• Boethius, Consolation of Philosophy. Landmark of early medieval philosophy. Everyone eventually read and interacted with this book. Lots of important issues raised.
  • Venerable Bede, Ecclesiastical History of the English People. Excellent snapshot of early English Christianity.
  • The Life of St Columba, read in conjunction with Bede it helps defuse the myth that St Patrick and the Irish Culdees were good ole’-fashioned Sudn’ baptists (a claim that is often made). While an argument could be made that the Culdees believed in immersion baptism, this proves nothing. They also believed in venerating relics, saints, angels, appearances of the divine light, miracles, apostolic succession, unity of the church, and the importance of the Calendar. Southern Baptists, on the other hand, do not. More importantly, though, it is a glimpse into pre-schism Western orthodoxy.
  • Anselm of Canterbury, The Major Works. I’ve become more critical of Anselm over the years, but much of it is written in the spirit of St Augustine, and regardless he is one of the most important representatives of “scholasticism.”
  • G. K. Chesterton, The Medieval Biographies. I know they aren’t “scholarly,” and that’s precisely why they are useful. I think these do a good job of “getting the feel” for how great saints once lived.
  • John Meyendorff, Byzantium and the Rise of Russia. Attempts to rebut the charge that Eastern Christianity is necessarily “caesaro-papist” while the Western Church (either Protestant or Catholic, depending on the apologist) necessarily breathes free air. A bit dry at times, and I think it could have been improved had he lengthened his timeline past Ivan the Terrible.
  • Matthew Raphael Johnson, The Third Rome: Holy Russia, Tsarism, and Orthodoxy. Without a doubt the most influential historical work I’ve read in the past two years. His style is wonderfully entertaining (or cynically bitter–the line is often blurred). Strengthened what I believed about medievalism and monarchy, changed me from a free-market capitalist to something along the lines of distributivism. Got me to rethink basically every category. Utterly lays waste to American politics (yeah, the book is on medieval Russia). Shows how utterly saturated with Christianity medieval Russia was. Your average Cossack had the Psalter memorized in order to endure torture by Muslims.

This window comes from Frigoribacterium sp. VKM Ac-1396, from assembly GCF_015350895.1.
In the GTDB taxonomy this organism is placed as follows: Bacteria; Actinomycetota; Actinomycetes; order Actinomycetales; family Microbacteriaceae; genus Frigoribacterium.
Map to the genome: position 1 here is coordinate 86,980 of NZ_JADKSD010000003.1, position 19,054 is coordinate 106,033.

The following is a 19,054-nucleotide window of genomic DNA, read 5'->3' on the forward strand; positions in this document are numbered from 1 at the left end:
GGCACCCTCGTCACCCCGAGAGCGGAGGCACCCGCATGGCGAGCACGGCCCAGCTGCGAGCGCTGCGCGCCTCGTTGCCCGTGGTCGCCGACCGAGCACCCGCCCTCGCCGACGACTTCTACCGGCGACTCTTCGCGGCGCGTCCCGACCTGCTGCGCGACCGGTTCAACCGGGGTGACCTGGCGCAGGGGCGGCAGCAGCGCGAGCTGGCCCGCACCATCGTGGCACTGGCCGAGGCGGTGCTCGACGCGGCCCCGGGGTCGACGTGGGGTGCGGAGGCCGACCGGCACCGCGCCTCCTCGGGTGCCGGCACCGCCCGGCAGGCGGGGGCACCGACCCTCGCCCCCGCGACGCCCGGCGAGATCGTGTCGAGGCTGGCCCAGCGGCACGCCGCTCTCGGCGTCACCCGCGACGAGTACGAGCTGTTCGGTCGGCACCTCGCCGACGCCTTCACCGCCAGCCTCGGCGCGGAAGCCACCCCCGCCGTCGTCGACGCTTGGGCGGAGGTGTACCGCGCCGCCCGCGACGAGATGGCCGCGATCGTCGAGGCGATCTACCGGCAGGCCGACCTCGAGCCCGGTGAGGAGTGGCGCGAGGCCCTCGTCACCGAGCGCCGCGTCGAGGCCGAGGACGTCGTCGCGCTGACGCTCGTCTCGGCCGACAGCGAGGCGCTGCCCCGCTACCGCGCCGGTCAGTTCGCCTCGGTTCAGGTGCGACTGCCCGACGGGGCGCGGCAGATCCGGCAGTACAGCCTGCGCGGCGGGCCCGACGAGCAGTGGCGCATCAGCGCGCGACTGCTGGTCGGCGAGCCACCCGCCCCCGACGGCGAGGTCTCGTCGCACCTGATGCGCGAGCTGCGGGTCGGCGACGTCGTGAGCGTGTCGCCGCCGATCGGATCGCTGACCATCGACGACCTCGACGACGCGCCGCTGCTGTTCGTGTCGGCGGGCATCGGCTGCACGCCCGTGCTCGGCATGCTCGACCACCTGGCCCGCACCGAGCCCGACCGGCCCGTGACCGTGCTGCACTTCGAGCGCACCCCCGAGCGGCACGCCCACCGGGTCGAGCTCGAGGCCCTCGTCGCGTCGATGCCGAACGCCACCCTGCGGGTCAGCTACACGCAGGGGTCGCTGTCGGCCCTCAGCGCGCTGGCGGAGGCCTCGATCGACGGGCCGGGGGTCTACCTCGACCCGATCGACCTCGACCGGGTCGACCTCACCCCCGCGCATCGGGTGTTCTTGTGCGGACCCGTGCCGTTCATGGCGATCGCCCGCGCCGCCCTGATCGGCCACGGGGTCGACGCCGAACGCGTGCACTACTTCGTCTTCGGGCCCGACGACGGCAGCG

Johnson advances the thesis that there are actually two Russias: Holy Russia and Petrine Russia. The Petrine revolution was in many ways more earth shattering than the Communists.

  • Colin Wells, Sailing from Byzantium. Fine overview. Ironically, the section on the Greeks was weak. The section on Greeks under Islam was better (reminded one that the Muslims didn’t invent all those cool civilizational niceties, but rather stole them from Christians, Islam being parasitic and all). The section on the Slavs was masterful.
  • Henri de Lubac, Medieval Exegesis. Reminds one to be humble in interpreting Scripture. We moderns (call yourselves conservative Christians, even) scorn those silly medievals for believing in allegory. Well, see for yourself. Anyway, what you call allegory isn’t. The medievals loved Scripture (most monks had the Bible memorized). In fact, for the medieval “theology” was nothing else than studying the Bible.


  • Orthodox Church History. I’ve listened to few lectures as much as these. The lectures on individuals are of good quality. The ones on the councils suffer from a lot of background noise.
  • Peter Kreeft. More on culture and popular philosophy and apologetics. Some are howlers. Has a bizarre view of ecumenicism: not simply Protestants and Catholics, but even Mormons and Muslims! Still, the stuff on Tolkien and CS Lewis are good, and Kreeft is a really good speaker.